Horses can live into their 30s, but their relatively short lives are full of rapid changes. From the time a horse is born until their last days, they go through six distinct life stages. Each phase has unique characteristics, milestones, and needs. This free, printable horse life cycle shows how a horse develops from conception to old age.
Life Cycle Printable
Horses move through unique stages of life as they reach different developmental milestones. Click on the life cycle image to download and print for use at home or in the classroom. Consult the Adobe guide if you have any trouble accessing the printable file.
Horse Pregnancy and Birth
The horse gestation period begins as soon as a mare becomes pregnant or conceives a baby.
- A mare's pregnancy can last anywhere from 320 to 370 days but averages 340 days, or a little more than 11 months.
- Experts divide their gestation timeline into trimesters, similar to a human's.
A veterinarian can determine the sex of the foal through fetal sexing between days 120 and 150.
- At 150 days, the horse fetus weighs about 2 pounds but looks like a very tiny horse.
- Mares begin to look pregnant around 250 days.
Foaling is the term used to describe a mare giving birth. About a week before foaling, the mare will prefer to be alone and may show signs of discomfort.
- A horse will begin "waxing," a term used for the collecting of colostrum on a mare's teats, approximately one to four days before foaling.
- Mares typically foal on their own, and the umbilical cord severs by itself shortly after birth.
Stages of Life
At each stage of life, horses have unique needs and experience different physical changes.
From the time they are born until they stop nursing from their mother, baby horses are called foals.
- Foals start nursing within two hours of birth.
- They need colostrum from their mothers' milk within the first six to 12 hours after birth due to an increased risk of respiratory diseases and diarrhea.
- This horse life stage consumes 15 to 25 percent of their body weight in milk daily.
- They nurse three to five times per hour.
- Foals remain close to their mother.
- They can start eating small amounts of foal feed around 2 months of age.
Foals typically wean, or stop nursing from their mother, around the age of 3 to 6 months. A foal may be referred to as a weanling after the time they are weaned until 1 year of age.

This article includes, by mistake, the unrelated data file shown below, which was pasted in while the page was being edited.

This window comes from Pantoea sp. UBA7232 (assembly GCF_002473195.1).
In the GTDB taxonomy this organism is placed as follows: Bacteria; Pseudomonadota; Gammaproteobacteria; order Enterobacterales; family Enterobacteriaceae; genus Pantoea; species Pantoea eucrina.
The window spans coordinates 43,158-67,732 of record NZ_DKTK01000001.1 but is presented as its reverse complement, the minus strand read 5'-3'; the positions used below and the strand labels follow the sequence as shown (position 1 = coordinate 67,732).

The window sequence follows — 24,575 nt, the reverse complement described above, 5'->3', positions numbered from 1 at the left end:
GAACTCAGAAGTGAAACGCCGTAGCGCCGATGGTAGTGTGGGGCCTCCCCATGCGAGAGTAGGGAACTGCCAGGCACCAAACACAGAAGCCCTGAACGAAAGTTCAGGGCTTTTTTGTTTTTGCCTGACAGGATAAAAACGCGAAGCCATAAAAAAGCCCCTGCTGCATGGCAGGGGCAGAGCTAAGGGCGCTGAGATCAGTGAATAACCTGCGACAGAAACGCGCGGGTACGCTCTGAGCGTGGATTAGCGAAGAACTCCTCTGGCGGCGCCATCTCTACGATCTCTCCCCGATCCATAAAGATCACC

- Weaning can be stressful for some foals.
- Foals this age need a good balance of high-quality proteins, calories, calcium, and phosphorus for proper growth.
- By six months, weanlings should weigh about half of their expected adult weight and reach about three-fourths of their expected height.
- Healthy weanlings only gain about 1 pound per day.
- They need regular exercise for muscle development.
- Vaccinations are given at around 8 months of age.
From the time a horse turns 1 to the time it turns 2, it is called a yearling.
- Yearlings may look unbalanced as they go through growth spurts.
- During this stage, they near their mature height, and their bodies start to fill out.
- These juvenile horses are inquisitive in nature.
- Yearlings need a lot of water.
From age 2 to age 3, horses are considered adolescents.
- Horses reach puberty at this age.
- The growth rate slows down.
- A female is called a filly, and an ungelded male is called a colt.
- This is the ideal time for training, as they learn quickly.
Most horses are considered adults once they reach age 4, and their growth is complete.
- Females are now called mares, and males are called stallions or geldings.
- Adult horses need an annual dental checkup and exam.
- They can start breeding at this age.
- Adult horses should eat about 2 percent of their body weight daily in roughage or forage.
While the senior years for a horse can start around the age of 15, many today say horses aren't seniors until they reach age 20.
- A 20-year-old horse is comparable to a human at age 60.
- Senior horses should be checked over daily because they can develop health problems quickly and may need medicine or pain management.
- Feed for this life stage should be soft hay.
- Expect to see increases in either weight loss or weight gain.
- Hooves need daily cleaning.
- Senior horses experience reduced ability to regulate body temperature and will need proper shelter.
The Equine Life Cycle
From birth to death, the life cycle of a horse is marked by distinct periods of growth and maturation. Understanding growth, development, and needs at each stage of life can help you better care for or work with horses.